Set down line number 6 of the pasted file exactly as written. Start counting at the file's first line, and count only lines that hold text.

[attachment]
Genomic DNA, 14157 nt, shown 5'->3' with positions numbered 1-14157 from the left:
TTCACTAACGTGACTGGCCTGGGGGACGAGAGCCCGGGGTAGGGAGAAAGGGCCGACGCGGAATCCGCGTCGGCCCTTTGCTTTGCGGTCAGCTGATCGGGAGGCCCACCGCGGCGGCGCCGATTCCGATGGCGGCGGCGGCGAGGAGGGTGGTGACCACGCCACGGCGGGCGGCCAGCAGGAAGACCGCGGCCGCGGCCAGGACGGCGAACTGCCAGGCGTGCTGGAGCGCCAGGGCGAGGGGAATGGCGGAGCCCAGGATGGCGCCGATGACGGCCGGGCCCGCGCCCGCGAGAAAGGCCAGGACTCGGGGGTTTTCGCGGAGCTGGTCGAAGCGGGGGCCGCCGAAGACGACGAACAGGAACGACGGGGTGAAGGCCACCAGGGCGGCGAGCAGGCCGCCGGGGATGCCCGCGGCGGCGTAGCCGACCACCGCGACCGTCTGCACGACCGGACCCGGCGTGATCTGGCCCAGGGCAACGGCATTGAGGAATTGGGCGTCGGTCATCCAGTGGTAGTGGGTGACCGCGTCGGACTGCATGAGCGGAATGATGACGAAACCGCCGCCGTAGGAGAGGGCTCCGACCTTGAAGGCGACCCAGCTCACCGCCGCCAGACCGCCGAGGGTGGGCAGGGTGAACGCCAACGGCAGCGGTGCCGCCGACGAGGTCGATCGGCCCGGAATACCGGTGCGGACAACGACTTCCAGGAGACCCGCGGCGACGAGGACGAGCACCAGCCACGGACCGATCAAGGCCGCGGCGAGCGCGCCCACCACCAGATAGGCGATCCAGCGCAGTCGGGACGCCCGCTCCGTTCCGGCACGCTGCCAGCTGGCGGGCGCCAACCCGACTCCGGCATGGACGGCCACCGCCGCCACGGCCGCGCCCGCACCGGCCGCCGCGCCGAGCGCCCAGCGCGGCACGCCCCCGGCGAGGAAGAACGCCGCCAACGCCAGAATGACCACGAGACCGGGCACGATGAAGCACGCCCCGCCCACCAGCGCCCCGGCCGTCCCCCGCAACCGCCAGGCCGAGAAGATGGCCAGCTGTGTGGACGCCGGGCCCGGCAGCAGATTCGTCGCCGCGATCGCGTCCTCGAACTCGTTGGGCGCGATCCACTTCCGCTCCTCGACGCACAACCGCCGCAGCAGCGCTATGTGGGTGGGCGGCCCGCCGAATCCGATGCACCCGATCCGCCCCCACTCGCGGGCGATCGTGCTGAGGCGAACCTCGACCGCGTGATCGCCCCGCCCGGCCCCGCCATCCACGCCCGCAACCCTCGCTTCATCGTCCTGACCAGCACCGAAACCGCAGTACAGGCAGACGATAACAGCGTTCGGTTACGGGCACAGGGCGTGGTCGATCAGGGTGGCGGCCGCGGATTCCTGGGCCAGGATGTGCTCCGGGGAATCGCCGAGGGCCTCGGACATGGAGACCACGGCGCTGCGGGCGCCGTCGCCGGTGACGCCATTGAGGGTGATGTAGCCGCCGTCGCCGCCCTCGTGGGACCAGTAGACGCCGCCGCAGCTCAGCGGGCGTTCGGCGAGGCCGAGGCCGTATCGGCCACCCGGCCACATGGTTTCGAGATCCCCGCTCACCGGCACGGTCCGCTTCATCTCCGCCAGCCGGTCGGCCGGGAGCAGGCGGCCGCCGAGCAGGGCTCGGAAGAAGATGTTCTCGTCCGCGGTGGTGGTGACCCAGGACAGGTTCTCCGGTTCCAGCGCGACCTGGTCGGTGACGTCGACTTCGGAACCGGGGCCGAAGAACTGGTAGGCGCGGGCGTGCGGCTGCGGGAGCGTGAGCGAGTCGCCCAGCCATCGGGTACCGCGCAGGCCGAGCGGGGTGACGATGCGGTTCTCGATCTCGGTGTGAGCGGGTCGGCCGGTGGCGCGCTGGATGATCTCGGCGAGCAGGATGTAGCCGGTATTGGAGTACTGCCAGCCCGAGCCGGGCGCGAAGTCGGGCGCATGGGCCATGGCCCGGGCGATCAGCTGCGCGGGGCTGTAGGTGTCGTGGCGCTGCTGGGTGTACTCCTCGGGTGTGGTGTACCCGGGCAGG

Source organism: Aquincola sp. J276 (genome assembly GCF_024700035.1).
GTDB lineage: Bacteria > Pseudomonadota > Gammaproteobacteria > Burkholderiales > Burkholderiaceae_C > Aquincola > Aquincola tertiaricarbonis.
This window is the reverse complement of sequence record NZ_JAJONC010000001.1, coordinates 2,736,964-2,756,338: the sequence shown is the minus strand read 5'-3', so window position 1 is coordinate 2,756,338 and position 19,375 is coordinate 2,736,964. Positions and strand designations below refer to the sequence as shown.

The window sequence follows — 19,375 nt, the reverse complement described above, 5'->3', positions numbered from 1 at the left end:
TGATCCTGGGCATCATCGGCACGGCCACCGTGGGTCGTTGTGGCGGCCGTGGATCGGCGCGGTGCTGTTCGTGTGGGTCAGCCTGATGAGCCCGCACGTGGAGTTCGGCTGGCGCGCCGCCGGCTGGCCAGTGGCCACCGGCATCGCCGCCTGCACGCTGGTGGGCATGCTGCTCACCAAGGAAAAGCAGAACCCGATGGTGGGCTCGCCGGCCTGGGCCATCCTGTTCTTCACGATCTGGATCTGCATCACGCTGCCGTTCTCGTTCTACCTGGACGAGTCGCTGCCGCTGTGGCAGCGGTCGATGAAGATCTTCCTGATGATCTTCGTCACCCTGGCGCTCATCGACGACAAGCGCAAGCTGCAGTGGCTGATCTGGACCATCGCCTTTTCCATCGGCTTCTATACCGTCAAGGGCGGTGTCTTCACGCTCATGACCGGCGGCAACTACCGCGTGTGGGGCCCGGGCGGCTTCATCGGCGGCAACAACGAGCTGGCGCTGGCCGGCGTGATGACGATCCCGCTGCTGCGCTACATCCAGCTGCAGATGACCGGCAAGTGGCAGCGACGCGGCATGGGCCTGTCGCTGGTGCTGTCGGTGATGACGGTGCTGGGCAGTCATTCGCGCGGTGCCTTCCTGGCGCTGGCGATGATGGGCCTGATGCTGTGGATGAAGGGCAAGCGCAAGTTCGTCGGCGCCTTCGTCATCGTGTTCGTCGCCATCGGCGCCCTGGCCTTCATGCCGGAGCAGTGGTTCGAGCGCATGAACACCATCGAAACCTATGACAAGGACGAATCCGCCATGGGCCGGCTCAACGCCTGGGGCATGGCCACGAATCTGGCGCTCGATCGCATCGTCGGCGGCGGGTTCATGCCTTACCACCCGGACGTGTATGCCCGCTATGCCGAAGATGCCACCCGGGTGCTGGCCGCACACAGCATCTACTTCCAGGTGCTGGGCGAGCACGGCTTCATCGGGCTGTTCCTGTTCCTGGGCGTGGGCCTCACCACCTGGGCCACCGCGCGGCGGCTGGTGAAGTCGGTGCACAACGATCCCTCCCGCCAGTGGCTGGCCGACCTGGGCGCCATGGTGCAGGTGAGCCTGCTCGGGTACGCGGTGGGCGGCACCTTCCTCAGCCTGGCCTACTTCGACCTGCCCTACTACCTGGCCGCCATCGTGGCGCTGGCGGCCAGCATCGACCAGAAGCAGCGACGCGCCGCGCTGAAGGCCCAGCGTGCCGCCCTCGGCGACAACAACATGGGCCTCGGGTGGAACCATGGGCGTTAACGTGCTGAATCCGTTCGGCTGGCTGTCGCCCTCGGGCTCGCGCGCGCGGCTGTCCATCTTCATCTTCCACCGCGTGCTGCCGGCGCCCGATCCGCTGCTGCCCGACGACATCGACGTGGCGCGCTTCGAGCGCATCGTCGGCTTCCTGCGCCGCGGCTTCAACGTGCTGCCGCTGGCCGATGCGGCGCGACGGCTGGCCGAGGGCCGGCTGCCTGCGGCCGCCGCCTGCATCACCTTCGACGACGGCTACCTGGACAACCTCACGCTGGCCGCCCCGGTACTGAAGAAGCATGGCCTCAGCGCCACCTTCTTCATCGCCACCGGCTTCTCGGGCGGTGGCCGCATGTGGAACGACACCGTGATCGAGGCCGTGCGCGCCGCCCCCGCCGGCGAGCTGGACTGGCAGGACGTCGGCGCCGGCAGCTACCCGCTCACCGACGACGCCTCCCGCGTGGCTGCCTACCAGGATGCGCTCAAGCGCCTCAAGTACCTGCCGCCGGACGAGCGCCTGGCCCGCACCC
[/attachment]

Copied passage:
The window sequence follows — 19,375 nt, the reverse complement described above, 5'->3', positions numbered from 1 at the left end: